Stratton said they built the affordable homes to the price point they were planning to sell them for, though he did acknowledge cost increases in recent years could make that difficult to do now.

The ordinance’s focus on penalizing developers rather than offer incentives is a flaw, said Noel Seeburg, a real estate agent who is on Bozeman’s Community Affordable Housing Advisory Board.

Seeburg said he doesn’t see inclusionary zoning as the best way to go about building more affordable housing.

“It ends up costing more money to develop a house with inclusionary zoning,” Seeburg said. “If they’re going to put affordable housing in there that money is going to be passed off somewhere. They’re not just going to do something for free.”

Cunningham acknowledged an inclusionary zoning policy does come with some cost shifting. However, Cunningham argued that the astronomical increase in housing prices in Bozeman — up $110,000 in median sales prices this January from a year ago — can’t solely be attributed to inclusionary zoning.

“Right now the average home sales price is far in excess of construction inflation, far in excess of labor increases, far in excess of materials increases, and so the market rate of housing is a supply and demand function as well as a materials function,” Cunningham said.

Graf and others in the building industry say inclusionary zoning puts the onus of fixing the affordable housing crisis onto developers, while they feel it should be a community-wide solution.

During debate on the bill on the House floor, Vinton noted the bill doesn’t prevent local governments from using incentives for affordable housing or pursuing other solutions.

Incentives could include speeding up the development approval process, said Steve Snezek, executive director of the Montana Building Industry Association, or reducing impact fees cities charge developers.

There’s always room for incentives, Bozeman City Manager Jeff Mihelich said, but he argued they aren’t enough to ensure affordable housing is built. The minimum, Mihelich said, should remain the required 10% affordable homes.

Even those who support inclusionary zoning said Bozeman’s ordinance needs improvement. Suggestions include expanding its application to all housing types or adjusting the cash-in-lieu fees.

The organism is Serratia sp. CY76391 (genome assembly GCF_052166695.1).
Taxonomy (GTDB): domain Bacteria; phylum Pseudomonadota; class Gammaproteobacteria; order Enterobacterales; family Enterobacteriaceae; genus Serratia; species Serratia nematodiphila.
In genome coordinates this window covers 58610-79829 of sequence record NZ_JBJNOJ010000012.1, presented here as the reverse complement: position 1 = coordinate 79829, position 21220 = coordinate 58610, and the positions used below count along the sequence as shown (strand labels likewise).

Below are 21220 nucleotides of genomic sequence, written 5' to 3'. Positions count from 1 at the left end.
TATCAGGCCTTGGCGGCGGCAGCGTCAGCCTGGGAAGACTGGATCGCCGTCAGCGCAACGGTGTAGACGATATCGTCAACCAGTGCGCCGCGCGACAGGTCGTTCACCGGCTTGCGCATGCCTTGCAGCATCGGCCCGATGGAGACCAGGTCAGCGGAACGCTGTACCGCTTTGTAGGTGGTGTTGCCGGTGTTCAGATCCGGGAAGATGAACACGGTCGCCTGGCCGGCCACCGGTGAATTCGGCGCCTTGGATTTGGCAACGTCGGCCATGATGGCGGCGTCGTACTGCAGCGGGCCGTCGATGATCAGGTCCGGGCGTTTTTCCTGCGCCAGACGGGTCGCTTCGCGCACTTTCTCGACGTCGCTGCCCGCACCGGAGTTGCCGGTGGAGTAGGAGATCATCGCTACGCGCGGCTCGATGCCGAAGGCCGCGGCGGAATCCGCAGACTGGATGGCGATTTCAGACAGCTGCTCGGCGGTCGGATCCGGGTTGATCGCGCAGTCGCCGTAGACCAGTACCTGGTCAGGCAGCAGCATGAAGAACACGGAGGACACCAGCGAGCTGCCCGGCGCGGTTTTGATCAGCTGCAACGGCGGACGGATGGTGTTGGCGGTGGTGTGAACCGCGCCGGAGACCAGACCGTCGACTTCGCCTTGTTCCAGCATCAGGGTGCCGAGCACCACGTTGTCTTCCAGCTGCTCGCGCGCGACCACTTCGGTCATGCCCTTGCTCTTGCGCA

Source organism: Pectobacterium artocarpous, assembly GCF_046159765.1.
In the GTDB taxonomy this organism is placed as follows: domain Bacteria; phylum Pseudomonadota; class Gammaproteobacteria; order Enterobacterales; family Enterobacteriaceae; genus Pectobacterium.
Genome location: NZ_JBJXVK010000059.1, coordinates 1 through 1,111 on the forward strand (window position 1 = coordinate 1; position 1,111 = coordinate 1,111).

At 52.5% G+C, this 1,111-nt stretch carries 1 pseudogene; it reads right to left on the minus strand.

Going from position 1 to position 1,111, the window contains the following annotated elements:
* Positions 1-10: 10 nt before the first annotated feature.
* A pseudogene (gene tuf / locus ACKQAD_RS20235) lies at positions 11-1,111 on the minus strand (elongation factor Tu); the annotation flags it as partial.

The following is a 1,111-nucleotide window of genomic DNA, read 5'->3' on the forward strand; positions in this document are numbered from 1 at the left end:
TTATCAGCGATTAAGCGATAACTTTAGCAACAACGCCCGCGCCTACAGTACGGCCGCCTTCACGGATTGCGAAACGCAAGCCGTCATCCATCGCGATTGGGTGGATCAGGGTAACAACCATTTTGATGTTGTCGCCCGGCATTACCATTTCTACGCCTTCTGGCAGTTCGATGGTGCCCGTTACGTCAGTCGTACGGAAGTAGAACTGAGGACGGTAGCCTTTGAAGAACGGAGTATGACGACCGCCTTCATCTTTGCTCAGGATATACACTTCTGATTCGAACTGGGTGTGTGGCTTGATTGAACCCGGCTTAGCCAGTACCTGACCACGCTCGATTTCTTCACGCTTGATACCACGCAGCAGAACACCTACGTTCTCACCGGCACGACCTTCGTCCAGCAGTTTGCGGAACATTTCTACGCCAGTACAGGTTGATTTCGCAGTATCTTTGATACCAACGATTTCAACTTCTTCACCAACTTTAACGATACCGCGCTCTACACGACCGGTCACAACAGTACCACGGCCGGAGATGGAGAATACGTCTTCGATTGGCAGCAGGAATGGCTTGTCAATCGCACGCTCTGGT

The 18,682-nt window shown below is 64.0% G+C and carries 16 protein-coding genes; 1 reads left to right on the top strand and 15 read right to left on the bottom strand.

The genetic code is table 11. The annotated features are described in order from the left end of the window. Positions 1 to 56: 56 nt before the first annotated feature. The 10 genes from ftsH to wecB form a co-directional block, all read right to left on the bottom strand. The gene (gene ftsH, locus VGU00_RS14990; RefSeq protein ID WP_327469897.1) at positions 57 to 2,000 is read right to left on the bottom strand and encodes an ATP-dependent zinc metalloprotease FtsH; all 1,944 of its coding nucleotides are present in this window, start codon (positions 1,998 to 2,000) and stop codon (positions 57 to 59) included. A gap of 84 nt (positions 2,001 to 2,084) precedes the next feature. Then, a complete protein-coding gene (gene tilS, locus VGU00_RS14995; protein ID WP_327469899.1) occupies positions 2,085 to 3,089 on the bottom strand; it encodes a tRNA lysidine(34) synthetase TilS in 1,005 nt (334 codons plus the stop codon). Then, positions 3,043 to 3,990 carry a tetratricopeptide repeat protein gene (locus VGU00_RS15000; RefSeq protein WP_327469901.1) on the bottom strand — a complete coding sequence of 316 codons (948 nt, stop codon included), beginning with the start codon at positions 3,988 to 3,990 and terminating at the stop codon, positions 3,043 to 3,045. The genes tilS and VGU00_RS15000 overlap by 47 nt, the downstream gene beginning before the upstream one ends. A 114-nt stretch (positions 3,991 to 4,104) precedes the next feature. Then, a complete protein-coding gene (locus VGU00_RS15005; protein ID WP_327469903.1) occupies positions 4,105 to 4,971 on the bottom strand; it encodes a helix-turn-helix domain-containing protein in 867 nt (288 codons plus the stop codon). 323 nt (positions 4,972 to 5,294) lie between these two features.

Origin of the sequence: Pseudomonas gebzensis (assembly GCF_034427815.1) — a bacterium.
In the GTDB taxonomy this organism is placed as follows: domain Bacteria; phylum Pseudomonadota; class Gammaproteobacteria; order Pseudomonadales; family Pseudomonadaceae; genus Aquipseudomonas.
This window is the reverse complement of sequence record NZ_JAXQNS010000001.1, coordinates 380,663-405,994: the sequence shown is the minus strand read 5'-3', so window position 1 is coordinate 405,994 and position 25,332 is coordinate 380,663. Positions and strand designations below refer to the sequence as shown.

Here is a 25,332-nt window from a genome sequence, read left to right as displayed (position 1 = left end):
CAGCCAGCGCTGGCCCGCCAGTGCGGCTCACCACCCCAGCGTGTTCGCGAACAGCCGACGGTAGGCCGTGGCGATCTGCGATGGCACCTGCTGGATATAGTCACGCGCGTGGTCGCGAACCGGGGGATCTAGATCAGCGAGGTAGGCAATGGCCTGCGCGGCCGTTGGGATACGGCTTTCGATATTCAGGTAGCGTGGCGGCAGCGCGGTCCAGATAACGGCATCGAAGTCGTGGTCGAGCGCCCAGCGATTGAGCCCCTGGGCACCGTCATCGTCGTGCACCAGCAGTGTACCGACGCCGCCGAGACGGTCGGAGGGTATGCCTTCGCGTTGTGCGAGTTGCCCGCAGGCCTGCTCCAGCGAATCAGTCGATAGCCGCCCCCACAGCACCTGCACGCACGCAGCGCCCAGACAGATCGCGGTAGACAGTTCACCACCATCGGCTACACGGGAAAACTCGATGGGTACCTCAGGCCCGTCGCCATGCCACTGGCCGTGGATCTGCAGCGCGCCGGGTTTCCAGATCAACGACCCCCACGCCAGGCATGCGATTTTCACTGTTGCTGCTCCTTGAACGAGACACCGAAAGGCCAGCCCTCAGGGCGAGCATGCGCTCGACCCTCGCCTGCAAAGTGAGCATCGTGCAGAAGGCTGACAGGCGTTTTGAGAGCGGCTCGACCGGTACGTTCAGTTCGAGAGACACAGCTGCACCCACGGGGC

“This ordinance is something that has been from the beginning kind of a work in progress, and we are going to continue to work at it,” Andrus said. “If we are not able to mandate what gets built through this ordinance than we're going to have to look at incentives, and I’m not sure ... that you can get more affordable housing by just offering incentives.”

The city is looking at other options, too, including asking voters to approve a bond that would raise funds for affordable housing. But several people said the city’s hands are nearly all the way tied when it comes to addressing the issue.

Unlike in other states, cities in Montana are prohibited from exacting real estate transfer fees, Menuez said, which are often used for affordable housing initiatives.

The path Bozeman can take to address housing costs is narrow, Cunningham said, and removing inclusionary zoning will be another blow.

“I liken it to trying to escape from an affordable housing island and every escape route has a lock on it and when you get to the gate and it says ‘sorry this gate is locked courtesy of the state,'” Cunningham said. “We are already taking a look at the affordable housing ordinance and inclusionary zoning to see what's working and what's not, and this legislation would essentially strip us of that opportunity to do the adjustments.”

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Nora Shelly can be reached at or 406-582-2607.